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Prostate Cancer Awareness Month

Scheduling difficulties prevent me from bringing you the latest installment of The Erotic Mind podcast series today. But with a little luck, that will resolve itself by next week.

Actually, I’m glad I have this positing opportunity, because September, as you may know is Prostate Cancer Awareness Month.  And I have something important to say about that.

Curiously enough, I was contacted by another website recently and asked to contribute to a series they were doing on this very issue. They were looking for a unique take on prostate cancer awareness. I told them I had just the thing; and proceed to outline what I think is an exceptionally important, yet universally overlooked, aspect of prostate health — prostate self-awareness. Alas, the folks who run the website thought the concept of prostate self-exam was too edgy for them. After they declined my offer I thought to myself; man, there is incredible resistance, on virtually every front, for us men to become proactive in this aspect of our health.

Name: Gordon
Gender: male
Age: 67
Location: Florida
I guess I have more of a comment than a question. I’m 67, a widower and have been recently diagnosed with prostate cancer. I never was very adventuresome when it came to sex. In fact, before my wife died two years ago, I never had sex with any other woman. I never gave prostate cancer a thought, never gave my prostate a thought either. Now I’m mad as hell that I didn’t. You see when I started to go to a prostate cancer support group I discovered I could have monitored myself better with a simple self-examination. Why don’t doctors tell us about this? Women are supposed to examine their breasts why don’t men examine their prostate? It’s so easy actually and yet it’s this big secret. Why don’t people talk about this? It makes me so mad because it could have made a big difference in my own life. Do you know about this self-examination Dr Dick? If you do why don’t you tell other people about this? I think it would help a lot if you could get the word out on this. Now that’s all I have to say. Thank you.

No, thank you Gordon. Thank you for sharing your concern with me…with us.

I’ve been a tireless activist of prostate self-exam for decades. Let me explain. My career as a therapist began in San Francisco in 1981. That was precisely the same year a mysterious new disease began showing up among gay men. Back then it was being called gay cancer, but soon it would have another name — HIV/AIDS.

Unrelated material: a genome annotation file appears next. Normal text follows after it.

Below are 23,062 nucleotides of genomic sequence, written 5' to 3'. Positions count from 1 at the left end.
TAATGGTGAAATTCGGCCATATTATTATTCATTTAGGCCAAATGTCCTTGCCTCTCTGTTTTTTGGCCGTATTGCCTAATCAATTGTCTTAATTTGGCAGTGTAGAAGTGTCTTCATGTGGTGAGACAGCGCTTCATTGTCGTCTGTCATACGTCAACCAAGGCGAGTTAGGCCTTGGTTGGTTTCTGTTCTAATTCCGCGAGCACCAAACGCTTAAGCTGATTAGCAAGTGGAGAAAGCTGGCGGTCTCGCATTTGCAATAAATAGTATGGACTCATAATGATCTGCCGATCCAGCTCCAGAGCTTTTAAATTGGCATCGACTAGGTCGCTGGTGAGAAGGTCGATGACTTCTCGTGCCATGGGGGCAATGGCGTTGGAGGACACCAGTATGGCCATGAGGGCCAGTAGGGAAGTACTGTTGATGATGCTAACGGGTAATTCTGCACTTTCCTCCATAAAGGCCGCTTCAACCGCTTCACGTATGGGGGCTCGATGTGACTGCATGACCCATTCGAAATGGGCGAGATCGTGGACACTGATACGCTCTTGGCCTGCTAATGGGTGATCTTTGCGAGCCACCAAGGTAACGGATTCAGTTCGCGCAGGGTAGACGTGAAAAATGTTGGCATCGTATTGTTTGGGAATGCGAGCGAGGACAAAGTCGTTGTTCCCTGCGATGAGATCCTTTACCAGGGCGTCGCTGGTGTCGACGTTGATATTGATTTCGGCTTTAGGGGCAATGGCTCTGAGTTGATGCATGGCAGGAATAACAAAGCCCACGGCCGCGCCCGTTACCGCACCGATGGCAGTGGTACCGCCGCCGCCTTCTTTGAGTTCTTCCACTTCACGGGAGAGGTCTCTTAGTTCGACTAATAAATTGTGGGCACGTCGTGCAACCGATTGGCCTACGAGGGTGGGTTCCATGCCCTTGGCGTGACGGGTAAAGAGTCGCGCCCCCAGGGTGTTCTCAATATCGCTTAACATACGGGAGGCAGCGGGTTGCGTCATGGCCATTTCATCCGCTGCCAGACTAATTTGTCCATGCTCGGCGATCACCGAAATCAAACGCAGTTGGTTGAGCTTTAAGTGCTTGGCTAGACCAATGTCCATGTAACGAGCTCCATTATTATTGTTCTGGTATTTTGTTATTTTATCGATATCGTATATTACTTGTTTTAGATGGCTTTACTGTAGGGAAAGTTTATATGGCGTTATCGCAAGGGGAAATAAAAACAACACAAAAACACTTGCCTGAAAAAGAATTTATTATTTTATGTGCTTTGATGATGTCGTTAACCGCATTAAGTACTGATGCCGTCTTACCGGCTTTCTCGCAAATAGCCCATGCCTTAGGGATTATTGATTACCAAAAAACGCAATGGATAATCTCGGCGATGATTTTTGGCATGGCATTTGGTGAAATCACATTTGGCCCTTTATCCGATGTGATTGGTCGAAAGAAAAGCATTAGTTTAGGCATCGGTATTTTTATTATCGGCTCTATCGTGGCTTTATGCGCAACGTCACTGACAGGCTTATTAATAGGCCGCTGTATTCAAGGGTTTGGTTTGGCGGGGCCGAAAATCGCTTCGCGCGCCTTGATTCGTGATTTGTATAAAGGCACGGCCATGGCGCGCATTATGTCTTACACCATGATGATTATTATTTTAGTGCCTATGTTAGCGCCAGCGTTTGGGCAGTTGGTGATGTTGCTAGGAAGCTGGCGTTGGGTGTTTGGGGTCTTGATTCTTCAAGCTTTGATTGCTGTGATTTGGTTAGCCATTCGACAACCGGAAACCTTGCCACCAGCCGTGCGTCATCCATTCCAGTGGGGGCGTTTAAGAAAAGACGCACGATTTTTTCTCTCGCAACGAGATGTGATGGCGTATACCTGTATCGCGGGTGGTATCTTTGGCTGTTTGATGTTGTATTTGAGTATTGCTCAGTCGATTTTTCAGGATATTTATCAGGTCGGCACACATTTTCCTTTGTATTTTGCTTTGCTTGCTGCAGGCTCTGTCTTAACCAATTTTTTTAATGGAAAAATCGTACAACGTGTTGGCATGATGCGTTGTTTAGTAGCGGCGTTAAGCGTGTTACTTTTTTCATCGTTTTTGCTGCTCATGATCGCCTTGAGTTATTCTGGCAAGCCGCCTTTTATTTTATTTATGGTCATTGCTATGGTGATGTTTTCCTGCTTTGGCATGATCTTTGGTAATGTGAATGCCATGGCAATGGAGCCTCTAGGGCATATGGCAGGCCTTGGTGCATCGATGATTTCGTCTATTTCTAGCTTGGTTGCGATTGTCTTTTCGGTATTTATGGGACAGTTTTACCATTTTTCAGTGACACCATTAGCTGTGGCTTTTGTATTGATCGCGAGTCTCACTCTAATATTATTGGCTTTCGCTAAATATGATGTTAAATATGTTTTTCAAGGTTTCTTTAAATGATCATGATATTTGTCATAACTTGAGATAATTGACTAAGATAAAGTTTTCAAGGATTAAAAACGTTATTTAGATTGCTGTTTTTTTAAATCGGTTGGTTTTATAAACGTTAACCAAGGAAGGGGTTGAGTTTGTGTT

As it turned out, my private practice focused down almost exclusively to working with sick and dying people. Luckily, I discovered that I was well suited for the job and I liked it very much. So much so that in the mid-90’s I founded a nonprofit organization called, PARADIGM; Enhancing Life Near Death. It was an outreach and resource for terminally ill, chronically ill, elder and dying people. This was brilliant cutting-edge work and I learned so much from the people I was working with. One of the things that struck me most was that regardless of the disease — cancer, HIV, MS, you name it, or even aging process for that matter — there was always a woeful lack of information about regaining a sense of sexual-self post diagnosis, or sexual wellbeing for seniors.

I recall one participant in particular, a man much like you, Gordon. He too had prostate cancer and, like you, he was mad as hell with the indifference of the medical industry toward prostate self-exam. One day during a group session, John was railing against doctors and cancer associations for their lack of interest in promoting prostate self-awareness. He pointed to the success of the cultural campaign to encourage women to self-examine their breasts. There is even a modest campaign to promote testicle self-exams. But apparently the medical industry draws the line at prostate self-exams. I guess no one is going to encourage a man to finger his ass, even to save his life.

Another group member, Clare, a senior woman in her 70’s and a breast cancer survivor, helped put things in perspective. She reminded us that breast self-awareness is a relatively new phenomenon. Her mother, aunt, sister and a niece all died of breast cancer before the self-exam campaign began in earnest. Clare went on to say that it was only through the hard work of individuals and grassroots organizations that actively campaigned for breast self-exams that things began to change. Eventually, this movement changed the medical and cultural mindset. Clare said that it was these individuals and grassroots organizations that helped all of us overcome the denial, shame and embarrassment that was associated with women touching themselves, even to save their lives.

This is an indication of just how ingrained the sex-negativity and body-negativity runs in this culture.